Grahame Morris in the Sydney Morning Herald credits the Labor campaign with “an infamous record of drawing blood with punches to the face of a Liberal candidate’s spouse, slashing the car tyres of Liberal candidates, smashing Coalition campaign office windows, evil phone calls and campaign messages built on lies”.

Linda Silmalis of the Sunday Telegraph: “Some inside Labor are only prepared to claim 10 seats as wins, but others say the party is likely to win between 15 and 25 seats. Insiders say published statewide polls do not accurately reflect the extent of the potential bloodbath, with many Labor-held seats showing much worse results than the state average.”

Phillip Coorey in the Sydney Morning Herald: “Fears that it could be left with as few as 15 out of the 93 seats have been mitigated over the past week or so. Optimists now think Labor will hold about 25 seats, just over one in four.”

• Sportsbet is already paying out on a Coalition win, in what Phillip Coorey describes as “a nice little public relations exercise”.

Amanda Meade of The Australian reports on the networks’ election coverage plans. Seven will have two hours of Mark Riley, Graham Richardson and host Chris Bath; Nine an hour from 9.30pm summarising the damage, featuring Peter Overton and Laurie Oakes; Ten will have updates and save the detail for a 10.30pm news bulletin; Sky will begin live coverage from 5.30pm, starting with a steady feed of exit poll data; and ABC1 and ABC News 24 will begin its coverage at 6.30pm.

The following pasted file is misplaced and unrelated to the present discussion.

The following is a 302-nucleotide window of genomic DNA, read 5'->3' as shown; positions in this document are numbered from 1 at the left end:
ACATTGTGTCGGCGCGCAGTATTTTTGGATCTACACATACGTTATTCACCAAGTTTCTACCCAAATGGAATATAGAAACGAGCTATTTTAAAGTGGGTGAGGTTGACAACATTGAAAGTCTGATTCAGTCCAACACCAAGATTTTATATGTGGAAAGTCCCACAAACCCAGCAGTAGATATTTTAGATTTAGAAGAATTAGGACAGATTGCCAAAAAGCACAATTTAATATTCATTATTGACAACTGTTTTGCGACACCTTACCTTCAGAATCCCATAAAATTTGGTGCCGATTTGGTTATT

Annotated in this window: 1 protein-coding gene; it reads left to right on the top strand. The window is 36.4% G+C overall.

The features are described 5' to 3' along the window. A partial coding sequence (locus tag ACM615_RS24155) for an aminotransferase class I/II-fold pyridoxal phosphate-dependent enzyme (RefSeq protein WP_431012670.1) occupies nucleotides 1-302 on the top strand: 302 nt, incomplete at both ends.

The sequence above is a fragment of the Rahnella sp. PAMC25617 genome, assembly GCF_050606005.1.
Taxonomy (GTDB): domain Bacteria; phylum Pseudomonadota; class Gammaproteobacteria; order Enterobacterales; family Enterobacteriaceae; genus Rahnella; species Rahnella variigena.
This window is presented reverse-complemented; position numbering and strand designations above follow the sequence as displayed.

• The latest additions to the electorate guide focus on the Central Coast (Wyong, Gosford, The Entrance and Terrigal), Port Macquarie, and the two Labor-held seats I hadn’t done already (Bathurst and Monaro).

Author: William Bowe

William Bowe is a Perth-based election analyst and occasional teacher of political science. His blog, The Poll Bludger, has existed in one form or another since 2004, and is one of the most heavily trafficked websites on Australian politics.

52 comments on “NSW election minus 4 days”